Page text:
Saturday, October 23, 2010

Working on finding a new rhythm

Glory to God in all things!  Cliche?  Maybe.  True?  Definitely!

I had a most excellent day with my brother; we're building a doll house for my oldest.  She'll be two this March, so it's not a very complicated doll house -- basically four large rooms which we will paint in bright primary colors on Tuesday evening when my brother comes again.  All of this in preparation for Christmas, which I know seems early, but Christmas at our house will also come a little early, at least as far as this particular present is concerned.  Why do you care about this?  Good question.

I had a wonderful conversation with one of the brothers at the local monastery.  I'm still trying to force a "rigorous" catechesis onto my life, you see, and I was hoping to get a kick in the spiritual pants.  (For more on this weekend and our family's "need" for spiritual highs, please read Felicity's wonderful post Spiritual Ups and Downs.)  I certainly got a good nudge in the right direction, but it wasn't what I was hoping for.  Maybe I can unpack this slightly better.

Living with E., I watched him struggle through a very strenuous catechesis.  His prayer rule was a good hour a day (half an hour for morning prayers and half an hour for evening prayers), plus a certain number of Jesus Prayers, prostrations, and spiritual reading.  I was really looking forward to this.  Ascesis is not a dirty word in my book.  I once tried fasting Muslim style during Ramadan.  After the first hallucination I gave up.  This is me, though.  I want to be given stringent instructions and upbraided for my inability to follow them.  Weird, right?

Fr. Stavros took a different approach.  Given that we have two small children (two under two), a new house, not a lot of money, a busy work week, et al. just taking any time to pray is better than trying to struggle to maintain morning and evening prayers.  Sometimes, he said, you find the time to pray when you can; and that discipline is more important than keeping some unrealistic rule that doesn't fit into your daily life.  I hate when monks tell me things like this.  He's the third, and it pisses me off (sorry if that bothers you).  The truth of the matter is that I want to be Jesus.  I really want to have the final say on my spiritual development, and I believe that God will honor my well intentioned revision of His plan for my life.  Surely when I reach the spiritual heights discussed in the Desert Fathers and other compendiums (which I will be able to accomplish following three easy steps in three months for no more than 3 hours a day), He'll hand me the heavenly crown early and I can just breeze through life.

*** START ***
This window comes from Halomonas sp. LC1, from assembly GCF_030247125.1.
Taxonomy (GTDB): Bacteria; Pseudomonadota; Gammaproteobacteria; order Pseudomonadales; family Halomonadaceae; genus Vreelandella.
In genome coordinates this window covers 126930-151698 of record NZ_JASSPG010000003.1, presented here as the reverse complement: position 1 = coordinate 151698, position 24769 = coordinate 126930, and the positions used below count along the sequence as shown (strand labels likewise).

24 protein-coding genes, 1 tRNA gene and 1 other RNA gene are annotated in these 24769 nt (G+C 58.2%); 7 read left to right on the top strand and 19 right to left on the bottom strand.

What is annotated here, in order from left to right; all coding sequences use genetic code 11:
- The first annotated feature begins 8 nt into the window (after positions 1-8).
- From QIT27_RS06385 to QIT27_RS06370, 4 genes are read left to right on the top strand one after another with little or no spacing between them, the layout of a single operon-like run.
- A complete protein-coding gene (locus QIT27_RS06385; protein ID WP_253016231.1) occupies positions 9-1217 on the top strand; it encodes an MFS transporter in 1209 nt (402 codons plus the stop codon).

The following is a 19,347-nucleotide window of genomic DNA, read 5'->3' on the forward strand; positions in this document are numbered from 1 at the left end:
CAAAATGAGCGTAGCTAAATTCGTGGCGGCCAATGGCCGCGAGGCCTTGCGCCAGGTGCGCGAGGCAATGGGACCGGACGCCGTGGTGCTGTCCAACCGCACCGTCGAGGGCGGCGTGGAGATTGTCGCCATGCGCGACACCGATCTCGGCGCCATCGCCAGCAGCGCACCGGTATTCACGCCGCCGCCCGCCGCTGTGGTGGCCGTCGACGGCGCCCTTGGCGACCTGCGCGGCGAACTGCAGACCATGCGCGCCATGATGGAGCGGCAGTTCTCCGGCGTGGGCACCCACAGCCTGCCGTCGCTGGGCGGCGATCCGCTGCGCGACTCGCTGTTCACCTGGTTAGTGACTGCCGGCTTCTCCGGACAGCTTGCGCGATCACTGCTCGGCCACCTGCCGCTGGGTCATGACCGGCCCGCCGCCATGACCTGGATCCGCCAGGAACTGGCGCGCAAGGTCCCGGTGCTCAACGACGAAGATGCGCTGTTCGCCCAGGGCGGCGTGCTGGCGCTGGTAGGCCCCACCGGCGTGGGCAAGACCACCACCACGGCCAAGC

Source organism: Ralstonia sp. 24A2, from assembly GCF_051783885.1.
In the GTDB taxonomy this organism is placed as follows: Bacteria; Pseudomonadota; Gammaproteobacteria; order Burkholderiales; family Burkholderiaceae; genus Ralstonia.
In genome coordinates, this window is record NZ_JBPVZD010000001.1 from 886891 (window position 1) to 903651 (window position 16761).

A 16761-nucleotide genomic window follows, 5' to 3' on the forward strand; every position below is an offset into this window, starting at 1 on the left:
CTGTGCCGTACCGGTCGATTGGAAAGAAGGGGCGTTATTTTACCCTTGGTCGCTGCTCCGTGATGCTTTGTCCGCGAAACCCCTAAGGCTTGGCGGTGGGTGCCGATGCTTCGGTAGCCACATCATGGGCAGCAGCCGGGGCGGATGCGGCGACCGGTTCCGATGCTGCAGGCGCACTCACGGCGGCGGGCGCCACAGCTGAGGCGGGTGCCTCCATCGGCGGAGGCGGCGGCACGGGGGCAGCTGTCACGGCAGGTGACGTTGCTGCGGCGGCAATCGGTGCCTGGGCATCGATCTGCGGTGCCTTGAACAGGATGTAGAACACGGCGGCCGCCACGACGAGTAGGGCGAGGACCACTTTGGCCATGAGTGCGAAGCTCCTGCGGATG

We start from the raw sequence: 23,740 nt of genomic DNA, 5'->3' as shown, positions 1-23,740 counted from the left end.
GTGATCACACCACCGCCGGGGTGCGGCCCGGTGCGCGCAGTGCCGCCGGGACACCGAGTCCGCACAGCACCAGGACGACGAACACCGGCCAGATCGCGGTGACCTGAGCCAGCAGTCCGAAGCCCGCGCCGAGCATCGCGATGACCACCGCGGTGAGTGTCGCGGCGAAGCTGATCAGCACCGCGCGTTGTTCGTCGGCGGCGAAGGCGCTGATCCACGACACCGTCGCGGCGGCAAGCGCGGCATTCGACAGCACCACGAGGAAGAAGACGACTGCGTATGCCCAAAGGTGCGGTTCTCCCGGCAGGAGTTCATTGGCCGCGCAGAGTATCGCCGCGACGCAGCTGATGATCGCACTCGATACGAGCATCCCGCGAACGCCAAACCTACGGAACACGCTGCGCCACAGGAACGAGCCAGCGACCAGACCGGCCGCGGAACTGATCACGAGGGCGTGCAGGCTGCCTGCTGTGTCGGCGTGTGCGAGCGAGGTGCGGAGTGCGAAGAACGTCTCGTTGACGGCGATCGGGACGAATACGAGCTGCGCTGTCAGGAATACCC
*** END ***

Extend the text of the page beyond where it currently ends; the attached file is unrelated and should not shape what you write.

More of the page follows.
Arrogant much?  And so I'm getting back to normal.  God is still loving, and I'm learning to live within His time table without any suggestions for change.  I am incredibly sinful.  I have noticed what a jerk I am.  I've been keenly aware of bitterness and resentment.  I feel I'm constantly complaining (just ask Felicity).  In short, I have enough to worry about just living where I am now without trying to force my square peg into someone else's round hole.

A new rhythm is needed.  So we're trying to pray together (like really say prayers) once a day (usually at night), say prayers at meal times, and remember to pray when the time is available to me (usually with my little brown prayer beads).  I'm still discontent most of the time and feel a little directionless; but God is faithful, and I need to learn how to trust Him.

1 comment:

  1. Be the widow who gave all that she had- two mites. Just as she gave what little she had, give unto God what little you have.

    Be the widow Elijah visited. She only had a jar of oil and little flour, and yet she gave as the Lord commanded. She did this, and God miraculously never allowed the oil to run out.

    Be the little boy who gave Jesus two fish and five loaves of bread. With such little, he fed over five thousand, and had left overs to boot.

    Give what you have, and God will increase it. What little time (or discipline) you have, give it to God. He will multiply it- in time. In His time.